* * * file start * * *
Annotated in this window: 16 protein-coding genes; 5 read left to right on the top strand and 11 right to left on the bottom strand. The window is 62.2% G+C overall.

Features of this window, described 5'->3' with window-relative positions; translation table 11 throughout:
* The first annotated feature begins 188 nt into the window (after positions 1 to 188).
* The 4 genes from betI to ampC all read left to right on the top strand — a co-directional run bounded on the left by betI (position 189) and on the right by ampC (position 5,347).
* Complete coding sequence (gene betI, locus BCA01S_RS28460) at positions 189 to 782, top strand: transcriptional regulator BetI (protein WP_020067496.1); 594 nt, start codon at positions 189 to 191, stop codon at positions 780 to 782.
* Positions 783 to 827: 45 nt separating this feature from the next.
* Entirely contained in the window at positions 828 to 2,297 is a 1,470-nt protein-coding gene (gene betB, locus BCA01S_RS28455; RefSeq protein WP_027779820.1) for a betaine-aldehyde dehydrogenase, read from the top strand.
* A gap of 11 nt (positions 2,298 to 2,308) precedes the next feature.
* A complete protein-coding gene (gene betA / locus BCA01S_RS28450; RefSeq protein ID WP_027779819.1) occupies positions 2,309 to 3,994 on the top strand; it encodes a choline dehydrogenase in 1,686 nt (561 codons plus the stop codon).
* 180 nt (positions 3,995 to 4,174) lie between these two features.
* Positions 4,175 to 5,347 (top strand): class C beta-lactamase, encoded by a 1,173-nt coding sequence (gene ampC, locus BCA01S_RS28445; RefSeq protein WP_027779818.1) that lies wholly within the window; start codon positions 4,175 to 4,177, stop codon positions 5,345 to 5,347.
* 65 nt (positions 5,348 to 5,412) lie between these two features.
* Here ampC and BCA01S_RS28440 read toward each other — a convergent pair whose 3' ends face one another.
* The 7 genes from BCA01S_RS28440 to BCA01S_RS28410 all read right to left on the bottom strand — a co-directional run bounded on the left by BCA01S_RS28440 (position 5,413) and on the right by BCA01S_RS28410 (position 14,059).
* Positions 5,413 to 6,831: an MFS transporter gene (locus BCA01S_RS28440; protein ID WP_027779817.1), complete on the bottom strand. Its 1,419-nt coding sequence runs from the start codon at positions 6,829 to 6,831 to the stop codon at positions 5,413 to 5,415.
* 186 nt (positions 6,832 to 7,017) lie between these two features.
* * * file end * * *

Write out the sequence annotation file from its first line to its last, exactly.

Annotated in this window: 16 protein-coding genes; 5 read left to right on the top strand and 11 right to left on the bottom strand. The window is 62.2% G+C overall.

Features of this window, described 5'->3' with window-relative positions; translation table 11 throughout:
* The first annotated feature begins 188 nt into the window (after positions 1 to 188).
* The 4 genes from betI to ampC all read left to right on the top strand — a co-directional run bounded on the left by betI (position 189) and on the right by ampC (position 5,347).
* Complete coding sequence (gene betI, locus BCA01S_RS28460) at positions 189 to 782, top strand: transcriptional regulator BetI (protein WP_020067496.1); 594 nt, start codon at positions 189 to 191, stop codon at positions 780 to 782.
* Positions 783 to 827: 45 nt separating this feature from the next.
* Entirely contained in the window at positions 828 to 2,297 is a 1,470-nt protein-coding gene (gene betB, locus BCA01S_RS28455; RefSeq protein WP_027779820.1) for a betaine-aldehyde dehydrogenase, read from the top strand.
* A gap of 11 nt (positions 2,298 to 2,308) precedes the next feature.
* A complete protein-coding gene (gene betA / locus BCA01S_RS28450; RefSeq protein ID WP_027779819.1) occupies positions 2,309 to 3,994 on the top strand; it encodes a choline dehydrogenase in 1,686 nt (561 codons plus the stop codon).
* 180 nt (positions 3,995 to 4,174) lie between these two features.
* Positions 4,175 to 5,347 (top strand): class C beta-lactamase, encoded by a 1,173-nt coding sequence (gene ampC, locus BCA01S_RS28445; RefSeq protein WP_027779818.1) that lies wholly within the window; start codon positions 4,175 to 4,177, stop codon positions 5,345 to 5,347.
* 65 nt (positions 5,348 to 5,412) lie between these two features.
* Here ampC and BCA01S_RS28440 read toward each other — a convergent pair whose 3' ends face one another.
* The 7 genes from BCA01S_RS28440 to BCA01S_RS28410 all read right to left on the bottom strand — a co-directional run bounded on the left by BCA01S_RS28440 (position 5,413) and on the right by BCA01S_RS28410 (position 14,059).
* Positions 5,413 to 6,831: an MFS transporter gene (locus BCA01S_RS28440; protein ID WP_027779817.1), complete on the bottom strand. Its 1,419-nt coding sequence runs from the start codon at positions 6,829 to 6,831 to the stop codon at positions 5,413 to 5,415.
* 186 nt (positions 6,832 to 7,017) lie between these two features.